First air date
|August 26, 1966|
Former call signs
Former channel number(s)
|Analog: 19 (UHF, 1966–2009)|
Call sign meaning
|HAAT||555 m (1,821 ft)|
|Transmitter coordinates||38°7′7″N 120°43′31″W / 38.11861°N 120.72528°W|
Public license information
KUVS-DT (channel 19) is a television station licensed to Modesto, California, United States, broadcasting the Spanish-language Univision network to the Sacramento area. It is owned and operated by TelevisaUnivision USA alongside Stockton-licensed UniMás outlet KTFK-DT (channel 64). Both stations share studios on Arden Way near Cal Expo in Sacramento, while KUVS-DT's transmitter is located near Valley Springs, California.
KUVS-DT is one of the oldest Spanish-language TV stations in California, having gone on the air from Modesto as KLOC-TV in 1966 and adding Spanish-language programs in 1972. It was owned by Chester Smith, a country and western performer, and aired a hybrid Spanish and Christian program format under the KLOC-TV and KCSO call signs between 1972 and 1997, when Univision purchased the station. Most operations moved to Sacramento in 1998.
All of KUVS-DT's subchannels are rebroadcast in the immediate Sacramento area on KEZT-CD (channel 23), and KTFK-DT also rebroadcasts the Univision subchannel of KUVS-DT to provide improved coverage.
On March 3, 1964, Corbett Pierce and country and western performer Chester Smith, owner of KLOC (920 AM) in Ceres, applied to the Federal Communications Commission (FCC) for permission to build a new television station on channel 17 in Modesto, one of two channels allocated to the city. The FCC approved the application on November 12, 1964, and the station began as independent station KLOC-TV on August 26, 1966.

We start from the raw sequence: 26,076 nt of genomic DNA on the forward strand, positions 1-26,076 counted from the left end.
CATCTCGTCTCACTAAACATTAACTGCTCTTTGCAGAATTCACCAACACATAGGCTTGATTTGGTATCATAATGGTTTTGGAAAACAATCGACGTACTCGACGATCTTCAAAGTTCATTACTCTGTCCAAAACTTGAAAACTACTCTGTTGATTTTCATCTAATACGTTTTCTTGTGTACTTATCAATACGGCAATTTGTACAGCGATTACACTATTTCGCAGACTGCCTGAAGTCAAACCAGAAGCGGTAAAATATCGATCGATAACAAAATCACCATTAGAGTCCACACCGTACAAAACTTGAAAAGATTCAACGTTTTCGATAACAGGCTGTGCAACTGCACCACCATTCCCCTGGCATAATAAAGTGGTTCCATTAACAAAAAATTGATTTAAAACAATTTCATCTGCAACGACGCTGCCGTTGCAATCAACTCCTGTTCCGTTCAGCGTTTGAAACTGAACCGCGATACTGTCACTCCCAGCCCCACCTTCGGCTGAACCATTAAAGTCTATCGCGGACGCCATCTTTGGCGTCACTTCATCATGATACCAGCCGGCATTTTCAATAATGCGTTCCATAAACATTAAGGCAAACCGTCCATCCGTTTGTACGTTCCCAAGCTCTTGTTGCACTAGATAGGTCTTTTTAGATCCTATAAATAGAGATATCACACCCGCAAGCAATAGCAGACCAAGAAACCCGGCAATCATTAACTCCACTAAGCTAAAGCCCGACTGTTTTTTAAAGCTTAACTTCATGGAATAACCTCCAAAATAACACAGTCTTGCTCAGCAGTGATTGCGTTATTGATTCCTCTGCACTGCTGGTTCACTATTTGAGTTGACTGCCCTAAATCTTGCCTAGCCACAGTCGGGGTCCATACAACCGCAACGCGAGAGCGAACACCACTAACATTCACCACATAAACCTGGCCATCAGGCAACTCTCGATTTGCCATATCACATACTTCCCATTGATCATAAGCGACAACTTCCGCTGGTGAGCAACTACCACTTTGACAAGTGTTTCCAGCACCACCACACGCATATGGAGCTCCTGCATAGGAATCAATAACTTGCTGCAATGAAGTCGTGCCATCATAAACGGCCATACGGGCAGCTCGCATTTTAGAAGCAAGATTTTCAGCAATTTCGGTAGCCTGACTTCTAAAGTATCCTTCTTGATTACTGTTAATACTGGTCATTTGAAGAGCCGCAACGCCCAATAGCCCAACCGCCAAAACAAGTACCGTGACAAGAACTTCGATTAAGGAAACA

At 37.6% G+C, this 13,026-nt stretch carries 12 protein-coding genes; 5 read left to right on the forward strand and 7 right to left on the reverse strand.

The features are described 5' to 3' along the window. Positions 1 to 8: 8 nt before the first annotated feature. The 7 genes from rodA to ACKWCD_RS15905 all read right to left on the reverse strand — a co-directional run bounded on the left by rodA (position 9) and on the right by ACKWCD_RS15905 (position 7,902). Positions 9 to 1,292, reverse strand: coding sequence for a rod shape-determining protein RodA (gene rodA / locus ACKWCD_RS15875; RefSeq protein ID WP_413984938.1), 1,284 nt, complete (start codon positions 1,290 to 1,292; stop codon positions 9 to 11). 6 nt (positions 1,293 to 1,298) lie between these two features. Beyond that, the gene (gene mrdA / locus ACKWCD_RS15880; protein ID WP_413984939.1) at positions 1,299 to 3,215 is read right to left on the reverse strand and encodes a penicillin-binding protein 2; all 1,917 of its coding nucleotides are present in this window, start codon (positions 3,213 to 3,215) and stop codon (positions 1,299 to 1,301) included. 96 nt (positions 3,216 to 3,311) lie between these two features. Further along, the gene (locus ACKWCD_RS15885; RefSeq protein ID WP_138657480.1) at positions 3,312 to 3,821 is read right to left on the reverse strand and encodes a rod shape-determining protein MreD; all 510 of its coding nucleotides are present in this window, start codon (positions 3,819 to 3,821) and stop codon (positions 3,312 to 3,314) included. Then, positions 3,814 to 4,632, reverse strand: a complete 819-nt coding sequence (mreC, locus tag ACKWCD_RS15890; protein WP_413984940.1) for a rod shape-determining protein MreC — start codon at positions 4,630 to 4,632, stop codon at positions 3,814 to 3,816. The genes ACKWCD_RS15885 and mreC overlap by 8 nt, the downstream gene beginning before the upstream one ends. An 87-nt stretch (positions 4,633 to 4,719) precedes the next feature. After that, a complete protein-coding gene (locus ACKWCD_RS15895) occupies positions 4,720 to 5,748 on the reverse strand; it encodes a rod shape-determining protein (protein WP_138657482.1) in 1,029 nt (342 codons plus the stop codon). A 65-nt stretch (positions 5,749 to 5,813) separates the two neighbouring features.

Initially, KLOC maintained a general-entertainment format and was one of the stations that carried programming from the United Network during its one month of operation in May 1967. About a year after its sign-on, the syndicators providing KLOC's programming raised their prices to the levels closer to a Sacramento-licensed station (the station's owners had been acquired programming at lower rates closer to that of an unrated television market); KLOC-TV alleged that Stockton's KOVR had pressured syndicators not to do business with the Modesto station. Smith resorted to simulcasting KLOC radio's programming during the daytime hours, including a camera in the radio station's studios showing the disc jockeys live, and ran Spanish-language telenovelas in the evening, when the radio station signed off. In 1972, the station joined the Spanish International Network, predecessor to Univision; soon after came an affiliation with the Christian Broadcasting Network to air religious programs.